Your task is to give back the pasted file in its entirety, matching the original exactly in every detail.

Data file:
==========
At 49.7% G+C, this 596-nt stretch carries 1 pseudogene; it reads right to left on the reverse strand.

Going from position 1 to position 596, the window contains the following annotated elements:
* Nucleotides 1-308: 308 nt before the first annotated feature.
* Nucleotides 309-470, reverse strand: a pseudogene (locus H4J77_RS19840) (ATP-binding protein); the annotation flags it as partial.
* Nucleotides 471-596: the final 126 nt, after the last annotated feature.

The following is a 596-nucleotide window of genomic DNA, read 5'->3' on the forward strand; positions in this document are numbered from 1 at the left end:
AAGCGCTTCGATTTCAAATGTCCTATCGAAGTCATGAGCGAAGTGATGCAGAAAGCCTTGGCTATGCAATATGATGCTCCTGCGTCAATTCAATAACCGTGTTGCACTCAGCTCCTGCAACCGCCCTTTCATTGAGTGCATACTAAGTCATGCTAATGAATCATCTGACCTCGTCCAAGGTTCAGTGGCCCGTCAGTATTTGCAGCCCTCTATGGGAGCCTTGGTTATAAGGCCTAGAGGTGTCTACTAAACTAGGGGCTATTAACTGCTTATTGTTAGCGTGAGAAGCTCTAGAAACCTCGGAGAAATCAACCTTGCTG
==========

At 49.7% G+C, this 596-nt stretch carries 1 pseudogene; it reads right to left on the reverse strand.

Going from position 1 to position 596, the window contains the following annotated elements:
* Nucleotides 1-308: 308 nt before the first annotated feature.
* Nucleotides 309-470, reverse strand: a pseudogene (locus H4J77_RS19840) (ATP-binding protein); the annotation flags it as partial.
* Nucleotides 471-596: the final 126 nt, after the last annotated feature.

The following is a 596-nucleotide window of genomic DNA, read 5'->3' on the forward strand; positions in this document are numbered from 1 at the left end:
AAGCGCTTCGATTTCAAATGTCCTATCGAAGTCATGAGCGAAGTGATGCAGAAAGCCTTGGCTATGCAATATGATGCTCCTGCGTCAATTCAATAACCGTGTTGCACTCAGCTCCTGCAACCGCCCTTTCATTGAGTGCATACTAAGTCATGCTAATGAATCATCTGACCTCGTCCAAGGTTCAGTGGCCCGTCAGTATTTGCAGCCCTCTATGGGAGCCTTGGTTATAAGGCCTAGAGGTGTCTACTAAACTAGGGGCTATTAACTGCTTATTGTTAGCGTGAGAAGCTCTAGAAACCTCGGAGAAATCAACCTTGCTG